The daughter of a woman killed by a nerve agent wants her mother's inquest to consider whether senior members of the Russian state were responsible.
Dawn Sturgess died in hospital in Salisbury, Wiltshire, in July 2018.
Lawyers for her daughter are arguing that coroner David Ridley's decision to limit the inquest's scope was wrong.
Two High Court judges are expected to reserve their judgement until a later date after the hearing, which is due to end on Wednesday.
Ms Sturgess, 44, was poisoned after inadvertently spraying herself with Novichok contained in a perfume bottle, which had been given to her by her partner Charlie Rowley.
She died after collapsing at Mr Rowley's flat in Amesbury, which is near Salisbury.
Mr Ridley, the senior coroner for Wiltshire, ruled that while the inquest can examine the actions of two Russian agents thought to have been responsible for bringing Novichok to the county, it should not look at the actions of other Russians or the Russian state, nor should it consider where the nerve agent came from.
He decided these were outside the scope of the inquest, the evidence is overseas, and Ms Sturgess was not the target of the attempted assassination.
But lawyers acting for Ms Sturgess' daughter, referred to in the case as GS because of her age, are arguing the decision was wrong.
In his submissions, Michael Mansfield QC said: "The use of Novichok in Salisbury was the first aggressive use of a nerve agent in Europe since the Second World War.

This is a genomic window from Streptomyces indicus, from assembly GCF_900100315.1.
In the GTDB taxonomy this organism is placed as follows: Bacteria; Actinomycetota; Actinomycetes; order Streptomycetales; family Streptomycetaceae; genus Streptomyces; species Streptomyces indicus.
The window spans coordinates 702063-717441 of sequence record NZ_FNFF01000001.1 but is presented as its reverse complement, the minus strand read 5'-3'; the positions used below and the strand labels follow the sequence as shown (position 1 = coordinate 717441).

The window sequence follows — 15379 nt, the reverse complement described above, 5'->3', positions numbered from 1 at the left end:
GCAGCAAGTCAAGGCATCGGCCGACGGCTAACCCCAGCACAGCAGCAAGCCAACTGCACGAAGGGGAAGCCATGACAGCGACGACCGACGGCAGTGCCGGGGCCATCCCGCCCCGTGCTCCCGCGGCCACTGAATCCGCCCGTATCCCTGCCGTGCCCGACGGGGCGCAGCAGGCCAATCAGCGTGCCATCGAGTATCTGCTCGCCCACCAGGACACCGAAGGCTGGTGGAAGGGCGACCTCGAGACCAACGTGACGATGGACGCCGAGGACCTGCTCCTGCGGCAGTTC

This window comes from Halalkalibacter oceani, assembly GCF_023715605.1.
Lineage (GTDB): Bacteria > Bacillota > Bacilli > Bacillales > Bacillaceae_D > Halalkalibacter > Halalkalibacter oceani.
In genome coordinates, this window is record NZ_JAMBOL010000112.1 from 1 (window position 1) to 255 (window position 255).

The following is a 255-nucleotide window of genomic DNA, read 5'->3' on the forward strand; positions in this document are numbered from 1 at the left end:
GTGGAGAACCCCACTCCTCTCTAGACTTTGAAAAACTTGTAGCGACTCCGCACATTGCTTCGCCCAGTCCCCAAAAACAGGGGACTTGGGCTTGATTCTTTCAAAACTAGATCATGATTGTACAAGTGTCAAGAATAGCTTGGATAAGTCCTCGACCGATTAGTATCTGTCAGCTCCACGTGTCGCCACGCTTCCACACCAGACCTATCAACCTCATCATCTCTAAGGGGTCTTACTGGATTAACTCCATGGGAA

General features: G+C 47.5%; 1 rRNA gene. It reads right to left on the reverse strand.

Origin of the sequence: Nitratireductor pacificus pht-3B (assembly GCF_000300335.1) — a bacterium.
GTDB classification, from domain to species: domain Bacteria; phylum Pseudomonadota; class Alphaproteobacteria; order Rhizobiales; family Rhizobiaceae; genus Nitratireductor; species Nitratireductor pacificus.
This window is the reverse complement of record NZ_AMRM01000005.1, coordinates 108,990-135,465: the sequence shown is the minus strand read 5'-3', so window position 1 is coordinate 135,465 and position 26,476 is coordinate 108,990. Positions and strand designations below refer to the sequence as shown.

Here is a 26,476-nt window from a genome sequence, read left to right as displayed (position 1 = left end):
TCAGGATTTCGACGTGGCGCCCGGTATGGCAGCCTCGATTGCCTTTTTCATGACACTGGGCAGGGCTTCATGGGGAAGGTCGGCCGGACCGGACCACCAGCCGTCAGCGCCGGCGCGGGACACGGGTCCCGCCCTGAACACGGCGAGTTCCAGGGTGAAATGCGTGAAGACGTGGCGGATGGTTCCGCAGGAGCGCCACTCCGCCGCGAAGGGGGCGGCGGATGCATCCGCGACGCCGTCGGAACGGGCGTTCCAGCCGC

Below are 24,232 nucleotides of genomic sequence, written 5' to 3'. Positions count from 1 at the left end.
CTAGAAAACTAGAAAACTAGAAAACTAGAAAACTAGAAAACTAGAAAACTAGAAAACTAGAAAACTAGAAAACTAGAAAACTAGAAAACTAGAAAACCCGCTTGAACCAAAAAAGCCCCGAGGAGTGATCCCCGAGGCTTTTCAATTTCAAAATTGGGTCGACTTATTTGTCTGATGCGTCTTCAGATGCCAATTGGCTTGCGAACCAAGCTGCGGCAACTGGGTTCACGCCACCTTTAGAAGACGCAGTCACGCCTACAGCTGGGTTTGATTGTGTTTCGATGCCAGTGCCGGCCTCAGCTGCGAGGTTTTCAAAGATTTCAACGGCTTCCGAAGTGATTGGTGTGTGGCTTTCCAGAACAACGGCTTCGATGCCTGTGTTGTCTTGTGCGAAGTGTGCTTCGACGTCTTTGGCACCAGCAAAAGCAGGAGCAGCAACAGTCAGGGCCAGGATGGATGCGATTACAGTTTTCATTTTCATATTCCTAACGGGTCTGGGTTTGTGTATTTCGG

"It put hundreds of members of the British public at risk and killed Ms Sturgess.
"The issue of who was responsible for it is a matter of almost unparalleled public concern."
"There is a compelling public interest in this inquest investigating what responsibility the Russian state had for Ms Sturgess' death."
Police believe two Russian men, using the names Alexander Petrov and Ruslan Boshirov, brought the Novichok to Wiltshire in an attempt to assassinate the former agent Sergei Skripal.
He and his daughter Yulia Skripal both ended up in intensive care after they were found slumped on a bench in Salisbury, in March 2018, but both survived.
The decontamination of Salisbury and nearby Amesbury took nearly a year to complete.
Lawyers for the Home Secretary are arguing that the coroner's decision to limit the scope of the inquest was correct.
The hearing is due to end on Wednesday and is being conducted virtually, with all participants, including the two judges Lord Justice Bean and Mr Justice Lewis appearing on a video call.